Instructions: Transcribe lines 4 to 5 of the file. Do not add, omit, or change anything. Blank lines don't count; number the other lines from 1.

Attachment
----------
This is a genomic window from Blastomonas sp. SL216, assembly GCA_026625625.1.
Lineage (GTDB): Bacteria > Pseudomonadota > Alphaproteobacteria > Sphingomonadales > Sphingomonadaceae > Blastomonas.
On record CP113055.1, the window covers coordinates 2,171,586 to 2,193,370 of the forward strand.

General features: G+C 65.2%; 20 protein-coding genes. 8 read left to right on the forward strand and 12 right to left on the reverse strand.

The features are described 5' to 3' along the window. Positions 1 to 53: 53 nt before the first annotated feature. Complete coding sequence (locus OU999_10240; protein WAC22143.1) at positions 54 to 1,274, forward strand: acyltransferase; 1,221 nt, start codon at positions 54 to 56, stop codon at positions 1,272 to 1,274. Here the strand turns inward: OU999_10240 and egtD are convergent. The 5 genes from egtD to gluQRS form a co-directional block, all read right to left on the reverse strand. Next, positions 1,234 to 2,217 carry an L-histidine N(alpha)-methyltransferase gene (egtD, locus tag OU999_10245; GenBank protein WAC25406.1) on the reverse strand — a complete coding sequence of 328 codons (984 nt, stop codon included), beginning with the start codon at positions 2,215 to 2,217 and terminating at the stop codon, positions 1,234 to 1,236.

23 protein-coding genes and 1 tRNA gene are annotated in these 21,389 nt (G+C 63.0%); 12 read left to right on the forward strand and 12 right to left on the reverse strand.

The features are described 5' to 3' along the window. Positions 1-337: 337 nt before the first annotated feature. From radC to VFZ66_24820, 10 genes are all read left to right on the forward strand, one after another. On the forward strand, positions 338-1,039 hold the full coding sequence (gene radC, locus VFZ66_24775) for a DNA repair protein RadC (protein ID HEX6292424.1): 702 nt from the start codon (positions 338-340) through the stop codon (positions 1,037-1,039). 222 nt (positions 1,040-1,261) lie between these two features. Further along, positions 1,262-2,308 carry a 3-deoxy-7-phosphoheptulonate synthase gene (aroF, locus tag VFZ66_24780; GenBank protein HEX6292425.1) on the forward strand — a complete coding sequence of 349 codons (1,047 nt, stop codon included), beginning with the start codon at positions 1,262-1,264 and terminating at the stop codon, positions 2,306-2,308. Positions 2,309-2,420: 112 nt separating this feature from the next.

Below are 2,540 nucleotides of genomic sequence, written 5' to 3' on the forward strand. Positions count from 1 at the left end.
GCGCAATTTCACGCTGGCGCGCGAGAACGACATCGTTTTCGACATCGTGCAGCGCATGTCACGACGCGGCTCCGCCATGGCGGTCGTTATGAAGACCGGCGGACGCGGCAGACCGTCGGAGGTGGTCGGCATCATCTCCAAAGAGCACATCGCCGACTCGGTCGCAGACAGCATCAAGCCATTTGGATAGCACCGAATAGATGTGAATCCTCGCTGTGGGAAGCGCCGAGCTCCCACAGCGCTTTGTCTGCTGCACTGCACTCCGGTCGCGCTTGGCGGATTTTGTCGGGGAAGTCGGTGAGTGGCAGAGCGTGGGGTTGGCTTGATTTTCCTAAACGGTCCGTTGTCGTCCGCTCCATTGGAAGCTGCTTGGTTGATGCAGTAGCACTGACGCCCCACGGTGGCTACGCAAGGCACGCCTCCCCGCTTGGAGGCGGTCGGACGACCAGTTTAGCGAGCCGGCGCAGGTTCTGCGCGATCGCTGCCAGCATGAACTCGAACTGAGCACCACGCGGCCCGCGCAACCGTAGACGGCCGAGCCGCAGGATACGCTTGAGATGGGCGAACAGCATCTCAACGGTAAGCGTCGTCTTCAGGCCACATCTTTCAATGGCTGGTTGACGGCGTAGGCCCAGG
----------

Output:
General features: G+C 65.2%; 20 protein-coding genes. 8 read left to right on the forward strand and 12 right to left on the reverse strand.

The features are described 5' to 3' along the window. Positions 1 to 53: 53 nt before the first annotated feature. Complete coding sequence (locus OU999_10240; protein WAC22143.1) at positions 54 to 1,274, forward strand: acyltransferase; 1,221 nt, start codon at positions 54 to 56, stop codon at positions 1,272 to 1,274. Here the strand turns inward: OU999_10240 and egtD are convergent. The 5 genes from egtD to gluQRS form a co-directional block, all read right to left on the reverse strand. Next, positions 1,234 to 2,217 carry an L-histidine N(alpha)-methyltransferase gene (egtD, locus tag OU999_10245; GenBank protein WAC25406.1) on the reverse strand — a complete coding sequence of 328 codons (984 nt, stop codon included), beginning with the start codon at positions 2,215 to 2,217 and terminating at the stop codon, positions 1,234 to 1,236.